If Jackson, Mississippi, native Daeshun Ruffin were 6-2, he’d be viewed as a potential lottery pick in the NBA draft. Instead, he stands 5’9, but it still holds an outstanding basketball player. A four-star scoring point guard, the 51st ranked player in the country, and a McDonald’s All-American, Ruffin should step into and assume the starting point guard role right away. The rest of the freshman class is built chiefly on players who project as potential building blocks. James White is a high-scoring athletic wing out of Georgia. Eric Van Der Heijden is a long combo forward or stretch-five out of North Carolina. Grant Slatten is a slender scoring wing and consistent shooter from Tennessee.
Kermit Davis welcomes a vital trio of transfers, starting with Duke transfer Jaemyn Brakefield, a former top-40 recruit and combo forward from Huntington Prep. Brakefield isn’t an explosive athlete but is solid and skilled while also capable of running the offense and distributing the ball. Next, Tye Fagan transferred from Georgia, where he spent the last three years as an efficient but low usage guard. Fagan fit nicely with Sahvir Wheeler, a high-usage point guard, so he should have no problem moving in and playing without the ball. Finally, Miami transfer big man Nysier Brooks should at least provide defense and rebounding from his spot.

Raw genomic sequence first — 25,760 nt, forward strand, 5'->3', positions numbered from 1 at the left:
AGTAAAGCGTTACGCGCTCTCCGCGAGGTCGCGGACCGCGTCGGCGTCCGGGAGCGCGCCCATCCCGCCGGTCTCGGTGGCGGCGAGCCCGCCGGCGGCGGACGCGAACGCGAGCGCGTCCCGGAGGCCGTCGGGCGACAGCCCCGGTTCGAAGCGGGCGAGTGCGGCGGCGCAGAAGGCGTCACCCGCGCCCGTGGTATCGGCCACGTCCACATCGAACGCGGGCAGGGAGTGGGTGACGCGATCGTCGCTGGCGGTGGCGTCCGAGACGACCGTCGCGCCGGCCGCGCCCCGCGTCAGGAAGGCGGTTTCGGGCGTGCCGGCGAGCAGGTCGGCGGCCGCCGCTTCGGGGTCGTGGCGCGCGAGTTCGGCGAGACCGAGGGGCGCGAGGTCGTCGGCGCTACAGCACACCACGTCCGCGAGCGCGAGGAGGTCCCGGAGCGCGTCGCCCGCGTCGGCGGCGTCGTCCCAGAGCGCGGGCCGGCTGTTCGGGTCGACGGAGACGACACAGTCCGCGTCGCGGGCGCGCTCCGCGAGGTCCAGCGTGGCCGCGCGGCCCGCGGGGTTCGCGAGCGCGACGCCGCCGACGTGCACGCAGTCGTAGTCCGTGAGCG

Depth at point guard is shallow, but the best lineup starts with Ruffin and Joiner. An improved Murrell slots in at the wing, while Brakefield handles the four spot. The Rebels should be able to count on consistency from Brooks in the post. Rodriguez, Fagan, and Allen seem like the most logical picks to round out the eight-man rotation. The only bit of intrigue is whether Crowley or one of the other freshmen emerge to push for a reserve role. It also wouldn’t surprise me to see Rodriguez’s consistency land him a place in the starting five, but at worst, he’ll bring energy off the bench.
My Projected Record: 18-12 | KenPom Projected Record: 18-11